Artists like Nancy Reyner are known to use very thin washes of acrylic paint. She even thins out acrylic paint up to 80% and has not experienced any adhesion issues. In the above article, you will see me using very thinned acrylic washes up to 80% thin without any issues. The Golden Paint experiment again proves that point.
If you are painting on a nonabsorbent rigid surface like plastic, metal, glass, or glazed ceramics, you will need to take some extra steps to prepare them. These surfaces need to be sanded or sandblast first to provide a tooth for the primer-like gesso to adhere.
You can read my ‘painting guides’ to get a more detailed explanation of painting on these rigid smooth surfaces. You can check the surface adhesion by following the adhesion test.
I have written an article about ‘what surfaces acrylic paint not stick to?’. You can find more information on how to do the Cross Hatch Adhesion Test there. Make sure the painting surface is dry for at least 24 hours or a week, before checking adhesion. The more time you let acrylic paint cure, the better the adhesion would be.
Thin acrylic paints are sensitive to water
Sensitivity to water means the ability to use water to remove dry acrylic paint. This is where the problems can happen. Even if you did not thin acrylic paint to its extremes, the paint can be water sensitive and peel off when contacted with water after drying.
You can test the water sensitivity by rubbing dried acrylic paint with a damp cotton swab, or a damp piece of cloth. The sensitivity can be tested after 24 hours and a week of drying acrylic paint.
In the article ‘What will acrylic paint not stick to (experiment results)‘, I let acrylic paint dry for 8 days on gesso primed canvas. But the paint peeled off after contact with water and scrubbing. This might be because of the student-grade acrylic paint I have used.
In the Golden Paint experiment, they did not experience any sensitivity to the water of acrylic paints when thinned with 20 parts water. The problems arrived when thinning in 20 and 100 parts water with clay containing colors like raw umber and dye-like colors such as Anthraquinone Blue.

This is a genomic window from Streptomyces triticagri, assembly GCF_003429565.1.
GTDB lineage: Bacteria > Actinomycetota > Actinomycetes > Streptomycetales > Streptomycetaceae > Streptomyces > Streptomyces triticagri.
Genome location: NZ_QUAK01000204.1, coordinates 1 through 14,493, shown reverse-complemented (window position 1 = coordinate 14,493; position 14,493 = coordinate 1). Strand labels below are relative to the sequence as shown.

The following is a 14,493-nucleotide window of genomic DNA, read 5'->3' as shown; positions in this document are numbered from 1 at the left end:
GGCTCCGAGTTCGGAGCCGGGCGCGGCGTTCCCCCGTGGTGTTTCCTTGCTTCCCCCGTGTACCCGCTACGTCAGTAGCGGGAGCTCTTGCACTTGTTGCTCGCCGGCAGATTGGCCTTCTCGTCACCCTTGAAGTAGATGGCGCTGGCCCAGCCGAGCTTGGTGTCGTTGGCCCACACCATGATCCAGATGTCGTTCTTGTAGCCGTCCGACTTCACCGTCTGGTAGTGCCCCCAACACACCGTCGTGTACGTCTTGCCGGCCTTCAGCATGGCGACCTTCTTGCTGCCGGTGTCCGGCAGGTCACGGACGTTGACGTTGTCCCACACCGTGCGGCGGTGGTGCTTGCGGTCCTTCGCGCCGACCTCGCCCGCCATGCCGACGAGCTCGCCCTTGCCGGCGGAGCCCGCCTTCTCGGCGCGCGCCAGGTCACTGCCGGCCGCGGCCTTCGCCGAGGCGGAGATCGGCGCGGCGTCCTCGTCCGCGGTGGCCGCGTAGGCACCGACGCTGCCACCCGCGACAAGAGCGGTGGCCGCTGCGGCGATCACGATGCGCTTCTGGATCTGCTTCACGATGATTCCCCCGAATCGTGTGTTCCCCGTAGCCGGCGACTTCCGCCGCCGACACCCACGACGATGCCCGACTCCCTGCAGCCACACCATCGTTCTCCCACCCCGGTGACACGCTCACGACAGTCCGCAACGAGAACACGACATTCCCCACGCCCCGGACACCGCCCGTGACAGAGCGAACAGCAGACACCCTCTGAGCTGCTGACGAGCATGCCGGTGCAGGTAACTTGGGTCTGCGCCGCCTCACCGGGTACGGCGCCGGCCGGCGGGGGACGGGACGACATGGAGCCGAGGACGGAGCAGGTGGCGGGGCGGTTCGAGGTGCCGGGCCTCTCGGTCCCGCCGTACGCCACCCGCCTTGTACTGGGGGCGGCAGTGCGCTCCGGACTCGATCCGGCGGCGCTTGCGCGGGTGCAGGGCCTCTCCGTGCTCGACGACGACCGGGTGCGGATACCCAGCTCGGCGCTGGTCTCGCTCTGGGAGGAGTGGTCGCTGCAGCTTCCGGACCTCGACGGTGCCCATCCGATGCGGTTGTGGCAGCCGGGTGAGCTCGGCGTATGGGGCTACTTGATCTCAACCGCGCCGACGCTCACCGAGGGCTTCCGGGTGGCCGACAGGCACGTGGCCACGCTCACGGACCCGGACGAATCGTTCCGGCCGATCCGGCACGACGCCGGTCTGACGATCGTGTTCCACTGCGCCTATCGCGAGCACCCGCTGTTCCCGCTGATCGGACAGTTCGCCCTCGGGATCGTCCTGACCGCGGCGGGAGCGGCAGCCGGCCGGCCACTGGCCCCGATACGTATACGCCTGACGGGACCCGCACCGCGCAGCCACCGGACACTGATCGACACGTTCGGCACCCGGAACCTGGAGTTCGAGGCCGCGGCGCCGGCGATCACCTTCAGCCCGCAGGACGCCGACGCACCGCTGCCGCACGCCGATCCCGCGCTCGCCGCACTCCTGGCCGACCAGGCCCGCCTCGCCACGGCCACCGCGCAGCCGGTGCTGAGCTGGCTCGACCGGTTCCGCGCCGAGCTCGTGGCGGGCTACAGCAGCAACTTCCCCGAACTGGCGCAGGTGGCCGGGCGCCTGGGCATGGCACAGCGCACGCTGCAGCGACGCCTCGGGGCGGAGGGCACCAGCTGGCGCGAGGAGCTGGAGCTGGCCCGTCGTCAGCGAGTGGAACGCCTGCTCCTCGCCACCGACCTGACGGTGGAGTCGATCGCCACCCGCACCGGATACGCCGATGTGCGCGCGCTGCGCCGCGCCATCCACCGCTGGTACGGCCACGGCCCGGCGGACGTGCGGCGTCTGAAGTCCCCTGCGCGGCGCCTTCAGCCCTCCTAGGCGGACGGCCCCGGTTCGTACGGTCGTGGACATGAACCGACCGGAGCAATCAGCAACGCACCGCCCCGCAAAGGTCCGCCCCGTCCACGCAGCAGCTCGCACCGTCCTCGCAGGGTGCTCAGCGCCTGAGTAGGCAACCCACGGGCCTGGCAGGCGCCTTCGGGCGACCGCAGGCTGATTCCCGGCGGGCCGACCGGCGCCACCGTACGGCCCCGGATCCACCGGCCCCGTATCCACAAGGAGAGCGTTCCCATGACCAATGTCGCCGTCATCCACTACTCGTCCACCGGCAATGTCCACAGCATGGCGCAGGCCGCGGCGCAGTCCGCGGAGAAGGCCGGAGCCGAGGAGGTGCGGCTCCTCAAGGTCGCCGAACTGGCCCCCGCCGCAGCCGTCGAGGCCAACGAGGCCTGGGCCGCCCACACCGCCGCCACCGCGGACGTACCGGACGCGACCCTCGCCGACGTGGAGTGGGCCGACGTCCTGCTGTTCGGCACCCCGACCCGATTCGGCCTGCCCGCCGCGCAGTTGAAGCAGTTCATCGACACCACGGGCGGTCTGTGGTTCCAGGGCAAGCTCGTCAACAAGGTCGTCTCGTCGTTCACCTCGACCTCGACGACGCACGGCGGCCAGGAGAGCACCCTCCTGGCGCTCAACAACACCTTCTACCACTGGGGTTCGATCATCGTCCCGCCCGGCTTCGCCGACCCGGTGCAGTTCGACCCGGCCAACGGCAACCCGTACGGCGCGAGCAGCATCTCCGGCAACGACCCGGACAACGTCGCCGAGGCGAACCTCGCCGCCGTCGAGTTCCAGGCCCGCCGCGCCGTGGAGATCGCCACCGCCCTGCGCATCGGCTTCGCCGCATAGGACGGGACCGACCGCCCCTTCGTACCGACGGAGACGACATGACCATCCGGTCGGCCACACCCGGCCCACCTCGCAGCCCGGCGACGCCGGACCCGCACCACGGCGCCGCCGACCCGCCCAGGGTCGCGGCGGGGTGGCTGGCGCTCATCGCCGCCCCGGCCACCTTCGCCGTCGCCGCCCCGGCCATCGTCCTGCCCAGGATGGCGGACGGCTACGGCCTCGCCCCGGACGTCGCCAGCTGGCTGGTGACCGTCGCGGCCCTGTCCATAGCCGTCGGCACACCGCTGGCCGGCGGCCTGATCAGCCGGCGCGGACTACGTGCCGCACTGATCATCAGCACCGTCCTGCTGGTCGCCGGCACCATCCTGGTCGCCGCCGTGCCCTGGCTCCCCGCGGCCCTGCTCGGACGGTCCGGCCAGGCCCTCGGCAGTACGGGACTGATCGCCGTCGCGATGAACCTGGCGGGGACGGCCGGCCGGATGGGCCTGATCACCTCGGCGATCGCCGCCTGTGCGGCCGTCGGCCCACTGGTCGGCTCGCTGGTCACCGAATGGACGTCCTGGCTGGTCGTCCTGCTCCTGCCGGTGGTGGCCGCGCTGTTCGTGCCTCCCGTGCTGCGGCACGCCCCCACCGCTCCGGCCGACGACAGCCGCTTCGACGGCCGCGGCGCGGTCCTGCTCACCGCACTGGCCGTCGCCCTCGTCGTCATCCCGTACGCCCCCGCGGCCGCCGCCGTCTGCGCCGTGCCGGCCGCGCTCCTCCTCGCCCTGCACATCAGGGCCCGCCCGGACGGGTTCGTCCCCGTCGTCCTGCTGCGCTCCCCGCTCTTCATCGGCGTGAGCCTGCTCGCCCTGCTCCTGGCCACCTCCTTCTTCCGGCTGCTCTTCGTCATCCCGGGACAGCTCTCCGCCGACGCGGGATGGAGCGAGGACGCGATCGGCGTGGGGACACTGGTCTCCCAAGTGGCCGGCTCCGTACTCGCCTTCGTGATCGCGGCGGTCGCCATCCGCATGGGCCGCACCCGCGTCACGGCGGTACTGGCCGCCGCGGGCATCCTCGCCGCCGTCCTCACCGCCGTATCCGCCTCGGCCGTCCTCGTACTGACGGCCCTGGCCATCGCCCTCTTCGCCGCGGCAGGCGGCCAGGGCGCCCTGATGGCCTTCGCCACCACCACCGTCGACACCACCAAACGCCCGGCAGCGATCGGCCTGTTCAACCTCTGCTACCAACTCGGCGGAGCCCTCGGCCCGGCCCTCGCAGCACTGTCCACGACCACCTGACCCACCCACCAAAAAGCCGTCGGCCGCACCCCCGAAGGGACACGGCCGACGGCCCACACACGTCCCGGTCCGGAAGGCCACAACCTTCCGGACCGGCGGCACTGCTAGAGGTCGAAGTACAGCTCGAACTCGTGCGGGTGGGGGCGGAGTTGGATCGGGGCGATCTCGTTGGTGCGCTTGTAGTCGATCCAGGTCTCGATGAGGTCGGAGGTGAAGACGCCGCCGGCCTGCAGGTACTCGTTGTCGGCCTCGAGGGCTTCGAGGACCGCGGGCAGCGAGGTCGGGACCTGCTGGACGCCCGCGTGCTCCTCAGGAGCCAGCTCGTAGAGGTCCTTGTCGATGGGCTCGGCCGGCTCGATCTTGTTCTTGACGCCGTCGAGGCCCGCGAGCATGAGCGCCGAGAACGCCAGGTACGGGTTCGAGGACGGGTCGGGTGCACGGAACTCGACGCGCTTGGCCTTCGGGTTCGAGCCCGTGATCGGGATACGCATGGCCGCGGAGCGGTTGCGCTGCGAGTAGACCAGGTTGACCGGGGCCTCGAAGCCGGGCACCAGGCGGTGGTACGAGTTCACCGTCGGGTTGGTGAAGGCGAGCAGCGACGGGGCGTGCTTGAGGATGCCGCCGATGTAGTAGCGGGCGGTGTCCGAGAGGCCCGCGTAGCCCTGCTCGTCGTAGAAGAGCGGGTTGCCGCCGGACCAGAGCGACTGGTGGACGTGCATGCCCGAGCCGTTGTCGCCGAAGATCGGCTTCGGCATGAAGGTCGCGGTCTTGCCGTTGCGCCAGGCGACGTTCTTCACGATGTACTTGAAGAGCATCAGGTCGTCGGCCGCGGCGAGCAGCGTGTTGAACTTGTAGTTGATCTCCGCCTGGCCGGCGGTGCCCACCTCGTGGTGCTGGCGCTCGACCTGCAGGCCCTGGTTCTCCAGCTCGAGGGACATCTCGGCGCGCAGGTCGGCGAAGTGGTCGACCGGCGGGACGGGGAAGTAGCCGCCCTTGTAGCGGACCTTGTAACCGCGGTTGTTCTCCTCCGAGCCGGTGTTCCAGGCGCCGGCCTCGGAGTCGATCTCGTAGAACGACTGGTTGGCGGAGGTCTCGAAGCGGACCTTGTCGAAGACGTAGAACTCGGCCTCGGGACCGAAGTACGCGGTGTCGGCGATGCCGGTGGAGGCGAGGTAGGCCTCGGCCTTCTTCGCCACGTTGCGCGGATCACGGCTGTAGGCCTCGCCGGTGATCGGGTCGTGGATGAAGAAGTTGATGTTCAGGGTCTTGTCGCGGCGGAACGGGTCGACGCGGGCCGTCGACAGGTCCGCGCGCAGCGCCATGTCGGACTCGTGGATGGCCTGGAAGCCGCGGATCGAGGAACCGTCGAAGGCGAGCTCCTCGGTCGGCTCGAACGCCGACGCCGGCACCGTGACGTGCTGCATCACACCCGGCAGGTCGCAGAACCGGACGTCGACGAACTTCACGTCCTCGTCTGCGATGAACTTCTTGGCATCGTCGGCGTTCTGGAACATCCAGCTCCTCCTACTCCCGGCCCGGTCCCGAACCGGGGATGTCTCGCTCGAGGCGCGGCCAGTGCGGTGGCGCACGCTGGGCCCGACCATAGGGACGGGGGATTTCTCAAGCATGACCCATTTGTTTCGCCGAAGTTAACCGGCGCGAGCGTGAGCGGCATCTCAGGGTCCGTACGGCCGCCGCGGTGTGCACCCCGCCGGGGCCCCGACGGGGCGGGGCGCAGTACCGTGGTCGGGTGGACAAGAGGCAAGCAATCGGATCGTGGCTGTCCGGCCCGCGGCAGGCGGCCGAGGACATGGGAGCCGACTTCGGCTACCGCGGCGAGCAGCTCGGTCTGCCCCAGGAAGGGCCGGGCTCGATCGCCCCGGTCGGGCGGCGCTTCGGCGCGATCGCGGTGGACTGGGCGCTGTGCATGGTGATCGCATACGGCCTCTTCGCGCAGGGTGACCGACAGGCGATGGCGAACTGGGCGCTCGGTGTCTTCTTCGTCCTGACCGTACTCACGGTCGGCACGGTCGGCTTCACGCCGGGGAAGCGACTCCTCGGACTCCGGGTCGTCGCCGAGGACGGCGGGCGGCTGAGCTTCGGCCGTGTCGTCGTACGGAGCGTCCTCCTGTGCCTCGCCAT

As you can see paint quality matters when it comes to water sensitivity. Also, the water sensitivity might be improved if acrylic paint is cured for more than 8 days. However, if you want a very archival-quality painting with the least water sensitivity, it is always best to go for a high-quality artist-grade brand like Golden Acrylic paint or Liquitex Acrylic paint.
If you want a relatively cheaper but good-quality acrylic paint brand you can try Liquitex Basics. I have reviewed and covered many aspects of Liquitex Basics in my review of it.
Thin acrylic paints are sensitive to other acrylic products
Using acrylic mediums and polymer varnishes, directly on top of extremely thinned acrylic paint can cause color lift. This happens especially with water-sensitive colors like raw umber. Sensitivity to other acrylic products can be reduced by mixing with a blend of acrylic medium to paint in a 1:10 ratio.
Mix a blend of acrylic medium to water in a 1:10 ratio with acrylic paint that is thinned to any extent. Let the paint dry for 24 hours and then apply the acrylic medium, polymer varnish, or any other acrylic product you desire. Remember that the more time you let the paint dry, the lesser the sensitivity would be.
Mixing acrylic medium with water to eliminate water sensitivity
The water sensitivity of acrylic paint thinned with even 100 parts of water can be eliminated by mixing it with acrylic medium. This is the safe way to thin acrylic paint to any extent. Use a blend of 1 part acrylic medium to 10 parts water to thin acrylic paint as needed.
Some of the best acrylic mediums you can use are fluid matte medium, gloss medium, Golden GAC100, or high-flow mediums. Always test the application first before going big on your painting.